More information does not make for better decisions

New technology processes seemingly unlimited information in an instant, yet our brains do not.
Charles Bailey

Charles Bailey

By Charles Bailey

When I first started, we used a six-button mobile data terminal to status on calls. Our maps were made out of paper. There were only three radio channels we had access to before we were sharing talk space with the dogcatchers.

Some fire trucks still had only partial roofs, if any at all. We changed the light bulbs on the fire engine when they burned out and the only computer in the firehouse was for the computer-aided dispatch system.

We called them the good old days.

A few years later I was the officer on the hazmat unit responding to a call across town. In the back, a newer member was calling out not only directions but also the key points about the chemical we were running.

I was amazed. He was all maps and apps on a smart phone, and all I kept thinking was that I have to get one of those magical things.

There’s an app for that
Now depending on what system you are in, you can get the print out, premise history, incident remarks, units responding, pre-incident plans and the patient’s mother’s maiden name sent to your smart phone before you leave the station on the house fire assignment.

There are apps to guide your response, apps to figure out optimal pump pressure and apps that will plot evacuation zones using real-time weather data. On one radio we can talk to everyone from Ocean City, N.J. to Albuquerque, N.M. without a console patch (of course I am exaggerating a little).

All that and my intuition, my experiences, and my fear is that none of it has led to better decision making on the scene of emergencies. It may even be that having all that information has had the opposite effect, making decision making harder.

Need-to-know basis
My theory is that responders should only be given information if we expect them to do something with it. For example, consider a mid-sized fire department that’s standard procedures, like many, are predicated on the reasonable likelihood of someone being trapped in a structure.

For that reason they put a rather high emphasis on the initial search and the deployment of hand lines to support that search. They assume in the policy that people are trapped.

Why then would they announce that over the radio?

Given the system I just described, the expectation is that someone is trapped inside. What do we expect them to do with confirmatory information?

Knowing someone is trapped might alter a tactical approach, but that should only be true if it is not assumed in the policy. In other words, in this hypothetical system, announcing that someone is trapped in the house adds no value to the responder.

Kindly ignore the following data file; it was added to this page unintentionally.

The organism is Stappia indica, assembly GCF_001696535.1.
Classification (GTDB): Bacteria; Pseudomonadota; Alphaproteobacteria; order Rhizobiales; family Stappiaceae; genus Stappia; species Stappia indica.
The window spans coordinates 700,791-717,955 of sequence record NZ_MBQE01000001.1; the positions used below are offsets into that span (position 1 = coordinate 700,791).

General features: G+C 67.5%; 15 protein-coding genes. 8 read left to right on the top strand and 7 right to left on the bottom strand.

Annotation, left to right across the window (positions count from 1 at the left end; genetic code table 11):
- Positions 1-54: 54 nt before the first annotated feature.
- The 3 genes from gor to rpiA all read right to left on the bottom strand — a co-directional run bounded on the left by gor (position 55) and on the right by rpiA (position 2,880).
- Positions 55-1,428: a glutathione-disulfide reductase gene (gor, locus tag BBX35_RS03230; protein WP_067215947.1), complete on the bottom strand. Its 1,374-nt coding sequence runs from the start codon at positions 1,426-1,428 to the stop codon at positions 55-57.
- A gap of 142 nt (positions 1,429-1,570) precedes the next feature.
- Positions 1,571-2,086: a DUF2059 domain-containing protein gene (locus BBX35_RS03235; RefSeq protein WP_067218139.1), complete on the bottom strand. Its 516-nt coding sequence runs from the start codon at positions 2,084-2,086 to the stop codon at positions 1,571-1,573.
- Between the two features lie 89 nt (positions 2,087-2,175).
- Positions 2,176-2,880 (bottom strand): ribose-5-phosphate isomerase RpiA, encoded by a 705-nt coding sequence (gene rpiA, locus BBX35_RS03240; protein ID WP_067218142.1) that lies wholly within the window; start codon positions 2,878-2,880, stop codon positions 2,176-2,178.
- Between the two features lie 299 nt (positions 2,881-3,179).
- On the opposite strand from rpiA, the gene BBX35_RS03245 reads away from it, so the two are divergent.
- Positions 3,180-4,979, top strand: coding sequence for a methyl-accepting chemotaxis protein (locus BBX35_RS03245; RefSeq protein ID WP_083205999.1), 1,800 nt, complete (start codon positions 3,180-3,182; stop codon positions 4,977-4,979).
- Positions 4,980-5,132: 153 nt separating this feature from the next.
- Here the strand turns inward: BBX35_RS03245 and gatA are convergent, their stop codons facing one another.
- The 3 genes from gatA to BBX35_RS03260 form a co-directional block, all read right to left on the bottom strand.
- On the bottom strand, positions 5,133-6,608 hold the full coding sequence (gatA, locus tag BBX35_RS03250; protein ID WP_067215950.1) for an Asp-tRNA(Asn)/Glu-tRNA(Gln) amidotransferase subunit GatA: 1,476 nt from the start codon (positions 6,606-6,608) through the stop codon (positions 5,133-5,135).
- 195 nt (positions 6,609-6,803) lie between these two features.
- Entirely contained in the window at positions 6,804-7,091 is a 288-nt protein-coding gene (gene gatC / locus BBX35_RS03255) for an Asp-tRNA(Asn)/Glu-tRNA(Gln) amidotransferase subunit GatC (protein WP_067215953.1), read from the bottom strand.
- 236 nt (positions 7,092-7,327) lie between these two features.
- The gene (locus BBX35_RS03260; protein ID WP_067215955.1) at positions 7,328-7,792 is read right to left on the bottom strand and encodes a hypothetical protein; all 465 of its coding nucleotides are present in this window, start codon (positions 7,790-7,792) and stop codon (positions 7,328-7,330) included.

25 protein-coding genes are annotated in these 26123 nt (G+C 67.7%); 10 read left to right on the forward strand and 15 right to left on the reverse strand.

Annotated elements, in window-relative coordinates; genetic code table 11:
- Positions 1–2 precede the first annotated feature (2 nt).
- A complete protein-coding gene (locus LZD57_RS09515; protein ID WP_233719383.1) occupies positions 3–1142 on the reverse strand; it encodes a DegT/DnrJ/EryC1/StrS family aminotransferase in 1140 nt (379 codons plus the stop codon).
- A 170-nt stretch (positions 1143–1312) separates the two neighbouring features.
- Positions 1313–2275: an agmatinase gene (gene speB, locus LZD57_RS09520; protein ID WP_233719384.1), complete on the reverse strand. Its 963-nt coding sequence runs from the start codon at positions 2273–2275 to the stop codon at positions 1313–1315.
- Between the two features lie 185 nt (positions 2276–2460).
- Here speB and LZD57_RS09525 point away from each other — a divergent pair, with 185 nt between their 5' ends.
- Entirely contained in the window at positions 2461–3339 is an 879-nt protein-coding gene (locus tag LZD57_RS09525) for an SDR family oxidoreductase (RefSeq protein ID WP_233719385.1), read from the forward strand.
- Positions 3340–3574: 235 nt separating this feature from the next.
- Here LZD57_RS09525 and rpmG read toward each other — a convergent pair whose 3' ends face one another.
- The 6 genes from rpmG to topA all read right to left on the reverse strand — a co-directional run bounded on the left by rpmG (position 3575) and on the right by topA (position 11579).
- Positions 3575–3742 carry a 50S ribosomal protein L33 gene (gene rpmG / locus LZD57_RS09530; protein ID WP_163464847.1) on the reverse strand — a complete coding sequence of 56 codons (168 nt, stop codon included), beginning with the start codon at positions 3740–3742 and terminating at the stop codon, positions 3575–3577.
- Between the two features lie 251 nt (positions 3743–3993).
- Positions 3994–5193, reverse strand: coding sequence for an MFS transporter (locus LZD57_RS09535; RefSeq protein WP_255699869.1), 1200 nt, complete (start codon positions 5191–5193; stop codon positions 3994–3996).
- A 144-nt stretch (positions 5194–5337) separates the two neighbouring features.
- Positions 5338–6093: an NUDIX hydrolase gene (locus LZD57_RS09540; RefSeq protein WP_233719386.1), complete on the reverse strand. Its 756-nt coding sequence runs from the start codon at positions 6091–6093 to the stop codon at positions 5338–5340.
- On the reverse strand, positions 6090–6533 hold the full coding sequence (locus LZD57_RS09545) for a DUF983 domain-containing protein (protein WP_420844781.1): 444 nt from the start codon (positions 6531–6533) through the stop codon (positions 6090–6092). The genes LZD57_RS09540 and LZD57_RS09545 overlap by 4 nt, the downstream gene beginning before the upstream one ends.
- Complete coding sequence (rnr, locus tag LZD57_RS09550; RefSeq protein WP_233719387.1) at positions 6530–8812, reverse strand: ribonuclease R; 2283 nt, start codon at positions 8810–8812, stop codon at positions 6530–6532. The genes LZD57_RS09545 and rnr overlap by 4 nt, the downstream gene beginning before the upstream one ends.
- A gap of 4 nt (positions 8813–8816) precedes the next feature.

Do we want them to drive faster, be more aggressive or forgo stretching the line because someone is trapped? No, we want them to follow the policy.

That is one among myriad similar examples. At some point we have to become more careful about how much information we provide for processing.

Mental capacity
What has changed in the world is that more information is available more quickly than ever before. What has not changed are the cognitive limits of the person tasked with processing that information.

Having too much information may be more damaging than having too little.

I have heard a refrain over the years that argues that a unit’s initial on-scene report should “paint a picture” of what is happening. The question I ask now is, to what end?

A house fire with a person trapped, or a medical call with bystander CPR in progress is complicated enough without adding more complication. The house will not be less on fire if I spend more time searching for the right adjectives to describe just how on fire it is.

More often than not, too vivid a picture, a picture painted to clearly, only serves to disrupt the flow of thought for responding-unit officers. They spend too little time thinking about making sure that they are putting themselves in the right place at the right time to do the right things for the team and the public.

During those years when I was a paramedic, I remember responding on pediatric calls, including the especially difficult “baby not breathing.” I remember driving faster when I was driving. I remember thinking faster when I was the officer. I remember my stress was off the charts.

But I took the same bags and in the same manner applied a straightforward protocol. Knowing that it was a baby not breathing did nothing to improve outcomes; it just shortened my life by a few seconds.

No one is going to read this, run to his or her fire chief, and demand that we stop announcing things over the radio; I don’t expect anyone to. No one is going to turn off the fancy gadgets, apps, phones, maps and other tools of the modern day firefight. No one is trading in thermal imagers for thicker socks; I get that.

But people should be talking among themselves and eventually to their fire chiefs about the realistic limitations we have for information processing, especially when we think that a baby is not breathing or that someone is trapped inside that house.

About the author

Charles Bailey is a career Battalion Chief in Md. with nearly 20 years of active service. His hope it that firefighters everywhere will begin to ask hard questions about their operational behaviors and obligations to society using sound science mixed with common sense. Charles won the award for Best Web Column/Trade at the Western Publishing Association’s 2011 Maggie Awards, which honor the best print publications and websites in the Western United States. You can contact Charles with feedback at Charles.Bailey@FireRescue1.com.

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